There is no doubt that Lara Croft is one of the most iconic gaming characters of all time, while the Tomb Raider franchise is one of the most iconic gaming series. However, the portrayal and development of Croft’s character has frequently provoked debate. This was partly because of Croft’s pioneering nature, with the character introduced in 1996 at a time when female gaming leads were virtually non-existent.
This ensured that Croft inevitably attracted a greater level of scrutiny than would have been afforded for another cookie-cutter male lead. Unfortunately, this scrutiny often took the form of lewd objectification. That immature response may have discouraged developers from producing more games with female leads, with a depressingly low proportion of modern games featuring women in the main roles. Despite first arriving on consoles over two decades ago, Croft is still the most significant female gaming character in 2019.
The Tomb Raider franchise remains alive and well, with 2018’s Shadow of the Tomb Raider the twelfth installment in the series. Croft has also made the leap into other genres of gaming, with the site Genesis Casino hosting two slots inspired by the series, Tomb Raider and Tomb Raider – Secrets of the Sword. Few characters can carry gaming franchises across different genres, in this case action and slots, but Croft’s popularity makes it possible.
That popularity also saw Croft becoming the star of a string of movies, with Angelina Jolie playing the titular role in a pair of films in the early 2000s. Alicia Vikander then took on the mantle in 2018’s Tomb Raider. Croft also became the star of animated cartoon series Revisioned: Tomb Raider, with Minnie Driver on voice duties. Her marketability in games, movies and television is testament to the global appeal of Lara Croft.
However, it is impossible to shake the idea that this appeal has been generated for all of the wrong reasons. Jess Joho summarizes it most adroitly in her Mashable review of 2018’s Tomb Raider movie. Joho observes how Croft was created by a man and developed “for the consumption of a presumed male audience”. A look back at the Tomb Raider games, especially the earliest releases, gives Joho’s argument particular poignancy.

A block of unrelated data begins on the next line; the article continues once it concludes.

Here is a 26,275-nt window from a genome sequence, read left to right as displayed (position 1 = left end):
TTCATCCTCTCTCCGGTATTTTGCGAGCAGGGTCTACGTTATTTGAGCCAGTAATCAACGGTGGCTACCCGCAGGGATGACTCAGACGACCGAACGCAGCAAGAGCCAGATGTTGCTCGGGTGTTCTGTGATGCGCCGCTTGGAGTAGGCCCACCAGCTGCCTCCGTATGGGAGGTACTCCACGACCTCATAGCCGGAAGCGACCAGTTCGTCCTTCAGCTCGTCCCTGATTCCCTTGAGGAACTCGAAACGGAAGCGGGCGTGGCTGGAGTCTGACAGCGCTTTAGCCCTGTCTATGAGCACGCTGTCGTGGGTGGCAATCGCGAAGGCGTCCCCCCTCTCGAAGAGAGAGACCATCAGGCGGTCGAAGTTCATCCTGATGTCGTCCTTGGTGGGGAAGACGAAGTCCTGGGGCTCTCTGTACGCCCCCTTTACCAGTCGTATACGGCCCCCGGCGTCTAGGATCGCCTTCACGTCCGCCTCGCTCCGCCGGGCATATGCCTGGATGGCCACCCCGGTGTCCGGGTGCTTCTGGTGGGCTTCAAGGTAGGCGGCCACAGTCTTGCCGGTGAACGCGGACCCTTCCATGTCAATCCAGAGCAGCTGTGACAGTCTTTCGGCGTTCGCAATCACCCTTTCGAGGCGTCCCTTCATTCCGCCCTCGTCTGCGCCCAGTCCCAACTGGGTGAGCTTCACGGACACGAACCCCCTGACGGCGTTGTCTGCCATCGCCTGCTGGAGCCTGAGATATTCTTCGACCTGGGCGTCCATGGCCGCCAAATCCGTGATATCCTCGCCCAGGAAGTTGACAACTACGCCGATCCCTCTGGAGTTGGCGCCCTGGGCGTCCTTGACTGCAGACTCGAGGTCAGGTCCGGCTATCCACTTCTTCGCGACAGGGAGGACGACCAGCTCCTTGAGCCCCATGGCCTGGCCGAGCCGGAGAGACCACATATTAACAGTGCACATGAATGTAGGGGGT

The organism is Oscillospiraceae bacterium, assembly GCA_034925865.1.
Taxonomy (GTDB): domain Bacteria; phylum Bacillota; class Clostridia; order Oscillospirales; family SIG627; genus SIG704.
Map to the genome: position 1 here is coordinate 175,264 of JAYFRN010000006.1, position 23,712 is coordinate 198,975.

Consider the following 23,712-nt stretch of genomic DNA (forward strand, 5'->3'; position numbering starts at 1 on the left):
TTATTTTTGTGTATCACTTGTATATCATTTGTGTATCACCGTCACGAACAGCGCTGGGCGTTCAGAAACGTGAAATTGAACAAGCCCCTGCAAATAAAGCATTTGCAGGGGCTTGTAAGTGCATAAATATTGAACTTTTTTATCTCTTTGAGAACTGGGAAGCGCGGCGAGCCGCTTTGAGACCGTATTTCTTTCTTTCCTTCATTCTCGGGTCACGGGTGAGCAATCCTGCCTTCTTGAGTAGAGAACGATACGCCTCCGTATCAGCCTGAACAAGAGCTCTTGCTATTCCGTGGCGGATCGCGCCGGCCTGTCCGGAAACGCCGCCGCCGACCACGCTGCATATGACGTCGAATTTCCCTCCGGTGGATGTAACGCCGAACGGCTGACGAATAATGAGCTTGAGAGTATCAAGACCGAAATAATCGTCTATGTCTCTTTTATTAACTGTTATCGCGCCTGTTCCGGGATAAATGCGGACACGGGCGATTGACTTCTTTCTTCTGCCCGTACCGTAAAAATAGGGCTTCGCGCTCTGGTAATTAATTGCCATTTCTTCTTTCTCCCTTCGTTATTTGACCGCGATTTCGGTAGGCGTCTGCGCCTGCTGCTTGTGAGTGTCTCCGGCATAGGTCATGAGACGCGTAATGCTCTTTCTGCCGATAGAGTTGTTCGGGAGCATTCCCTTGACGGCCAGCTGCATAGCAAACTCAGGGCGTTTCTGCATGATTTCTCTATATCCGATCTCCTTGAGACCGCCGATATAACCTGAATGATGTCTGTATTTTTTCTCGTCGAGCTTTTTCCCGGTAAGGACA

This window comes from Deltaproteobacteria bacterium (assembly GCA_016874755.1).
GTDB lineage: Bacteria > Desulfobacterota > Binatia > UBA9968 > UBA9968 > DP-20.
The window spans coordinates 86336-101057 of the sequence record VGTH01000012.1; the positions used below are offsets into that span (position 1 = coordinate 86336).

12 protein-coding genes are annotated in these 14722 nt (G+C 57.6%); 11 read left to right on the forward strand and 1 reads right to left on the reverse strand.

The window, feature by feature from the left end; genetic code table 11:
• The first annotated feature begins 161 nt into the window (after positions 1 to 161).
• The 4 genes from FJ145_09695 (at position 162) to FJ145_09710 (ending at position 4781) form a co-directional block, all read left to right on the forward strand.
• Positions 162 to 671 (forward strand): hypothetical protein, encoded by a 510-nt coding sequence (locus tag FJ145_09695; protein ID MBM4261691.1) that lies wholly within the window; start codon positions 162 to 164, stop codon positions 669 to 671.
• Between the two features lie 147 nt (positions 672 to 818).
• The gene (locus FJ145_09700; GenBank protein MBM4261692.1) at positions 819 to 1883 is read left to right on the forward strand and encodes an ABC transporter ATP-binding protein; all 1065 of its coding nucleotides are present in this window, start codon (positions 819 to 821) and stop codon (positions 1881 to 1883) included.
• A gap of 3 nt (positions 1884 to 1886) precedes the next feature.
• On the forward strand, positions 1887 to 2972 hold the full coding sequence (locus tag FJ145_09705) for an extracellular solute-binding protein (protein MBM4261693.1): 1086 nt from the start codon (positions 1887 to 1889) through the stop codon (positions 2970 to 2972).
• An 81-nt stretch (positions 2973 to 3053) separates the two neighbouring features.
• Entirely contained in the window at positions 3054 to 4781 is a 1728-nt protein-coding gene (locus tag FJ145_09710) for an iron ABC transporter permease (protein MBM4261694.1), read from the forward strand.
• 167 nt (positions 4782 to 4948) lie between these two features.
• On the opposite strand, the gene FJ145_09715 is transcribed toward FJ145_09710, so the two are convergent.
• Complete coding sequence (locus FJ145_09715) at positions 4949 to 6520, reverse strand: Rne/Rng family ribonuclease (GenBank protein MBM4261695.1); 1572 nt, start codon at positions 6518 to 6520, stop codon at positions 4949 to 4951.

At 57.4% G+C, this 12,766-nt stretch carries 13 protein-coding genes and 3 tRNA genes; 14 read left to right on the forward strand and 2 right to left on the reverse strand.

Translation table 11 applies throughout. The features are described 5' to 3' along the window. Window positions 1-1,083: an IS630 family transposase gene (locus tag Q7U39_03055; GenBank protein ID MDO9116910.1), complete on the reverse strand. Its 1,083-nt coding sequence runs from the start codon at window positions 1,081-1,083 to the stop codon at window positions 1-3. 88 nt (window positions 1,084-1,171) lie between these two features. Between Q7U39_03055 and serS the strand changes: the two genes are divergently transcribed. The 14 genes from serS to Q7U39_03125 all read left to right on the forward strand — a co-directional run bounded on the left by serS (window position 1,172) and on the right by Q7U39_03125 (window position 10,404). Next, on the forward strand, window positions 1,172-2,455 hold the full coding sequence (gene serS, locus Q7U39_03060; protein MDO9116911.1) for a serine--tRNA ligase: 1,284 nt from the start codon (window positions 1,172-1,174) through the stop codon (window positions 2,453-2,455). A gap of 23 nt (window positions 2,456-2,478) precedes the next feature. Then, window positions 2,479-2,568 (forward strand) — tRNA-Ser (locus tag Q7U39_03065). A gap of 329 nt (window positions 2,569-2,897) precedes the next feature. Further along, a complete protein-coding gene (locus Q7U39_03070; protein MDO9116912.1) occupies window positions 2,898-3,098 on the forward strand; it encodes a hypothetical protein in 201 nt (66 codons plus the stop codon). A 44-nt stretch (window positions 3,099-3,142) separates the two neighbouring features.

What made Croft’s character so startling in the very different world of 1996 was that she displayed a number of characteristics that were largely (and wrongly) considered to be masculine. A common description of Croft was as a ‘female Indiana Jones’, which was no surprise given the dearth of adventurous archaeologists in popular culture.
Nevertheless, this demonstrates how Croft had to fight against comparisons with a male character from her very inception. Fortunately, Croft had more than enough skills to capture the imaginations of those simply looking for a thrilling action game. Her wit, her technological skills and her stoicism in the face of danger makes Croft the kind of character that is the perfect leading woman for an action gaming series.
That should be, and have always been, the central thrust behind the Tomb Raider series. Instead, divisive decisions over Croft’s appearance dominated the discussion surrounding each game’s release. There are signs that this is beginning to change, with movies playing their part. 2018’s Tomb Raider provided the most nuanced and realistic portrayal of the character in any form, no doubt a product of Geneva Robertson-Dworet’s screenwriting capabilities.
Even then, it is difficult for the character of Lara Croft to fully shake the arguments that have plagued her past. While Croft is undeniably one of the most successful gaming characters of all time, the question about whether the ends justify the means simply won’t go away.
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